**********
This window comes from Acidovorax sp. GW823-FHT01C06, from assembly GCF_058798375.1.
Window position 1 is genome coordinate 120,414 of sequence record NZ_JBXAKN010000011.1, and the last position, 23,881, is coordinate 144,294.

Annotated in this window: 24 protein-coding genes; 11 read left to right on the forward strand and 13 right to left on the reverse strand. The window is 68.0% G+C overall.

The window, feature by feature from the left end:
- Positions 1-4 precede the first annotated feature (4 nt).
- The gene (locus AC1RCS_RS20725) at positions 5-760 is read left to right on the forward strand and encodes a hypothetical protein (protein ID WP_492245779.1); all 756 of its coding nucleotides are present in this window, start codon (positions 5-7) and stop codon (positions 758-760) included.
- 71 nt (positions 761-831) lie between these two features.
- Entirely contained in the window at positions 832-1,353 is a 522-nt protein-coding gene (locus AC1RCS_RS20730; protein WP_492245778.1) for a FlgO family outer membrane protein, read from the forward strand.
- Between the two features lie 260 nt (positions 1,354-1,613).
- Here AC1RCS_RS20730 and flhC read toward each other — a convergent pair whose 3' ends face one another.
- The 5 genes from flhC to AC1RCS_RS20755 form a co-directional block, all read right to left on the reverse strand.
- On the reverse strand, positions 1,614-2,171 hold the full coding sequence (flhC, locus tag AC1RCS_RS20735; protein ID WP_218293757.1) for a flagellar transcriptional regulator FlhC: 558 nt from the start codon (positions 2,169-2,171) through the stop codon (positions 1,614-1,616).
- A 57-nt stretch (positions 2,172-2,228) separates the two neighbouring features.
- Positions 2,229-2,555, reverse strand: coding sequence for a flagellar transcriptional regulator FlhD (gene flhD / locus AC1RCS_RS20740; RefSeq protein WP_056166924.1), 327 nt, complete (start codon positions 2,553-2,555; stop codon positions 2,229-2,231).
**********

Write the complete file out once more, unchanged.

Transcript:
This window comes from Acidovorax sp. GW823-FHT01C06, from assembly GCF_058798375.1.
Window position 1 is genome coordinate 120,414 of sequence record NZ_JBXAKN010000011.1, and the last position, 23,881, is coordinate 144,294.

Annotated in this window: 24 protein-coding genes; 11 read left to right on the forward strand and 13 right to left on the reverse strand. The window is 68.0% G+C overall.

The window, feature by feature from the left end:
- Positions 1-4 precede the first annotated feature (4 nt).
- The gene (locus AC1RCS_RS20725) at positions 5-760 is read left to right on the forward strand and encodes a hypothetical protein (protein ID WP_492245779.1); all 756 of its coding nucleotides are present in this window, start codon (positions 5-7) and stop codon (positions 758-760) included.
- 71 nt (positions 761-831) lie between these two features.
- Entirely contained in the window at positions 832-1,353 is a 522-nt protein-coding gene (locus AC1RCS_RS20730; protein WP_492245778.1) for a FlgO family outer membrane protein, read from the forward strand.
- Between the two features lie 260 nt (positions 1,354-1,613).
- Here AC1RCS_RS20730 and flhC read toward each other — a convergent pair whose 3' ends face one another.
- The 5 genes from flhC to AC1RCS_RS20755 form a co-directional block, all read right to left on the reverse strand.
- On the reverse strand, positions 1,614-2,171 hold the full coding sequence (flhC, locus tag AC1RCS_RS20735; protein ID WP_218293757.1) for a flagellar transcriptional regulator FlhC: 558 nt from the start codon (positions 2,169-2,171) through the stop codon (positions 1,614-1,616).
- A 57-nt stretch (positions 2,172-2,228) separates the two neighbouring features.
- Positions 2,229-2,555, reverse strand: coding sequence for a flagellar transcriptional regulator FlhD (gene flhD / locus AC1RCS_RS20740; RefSeq protein WP_056166924.1), 327 nt, complete (start codon positions 2,553-2,555; stop codon positions 2,229-2,231).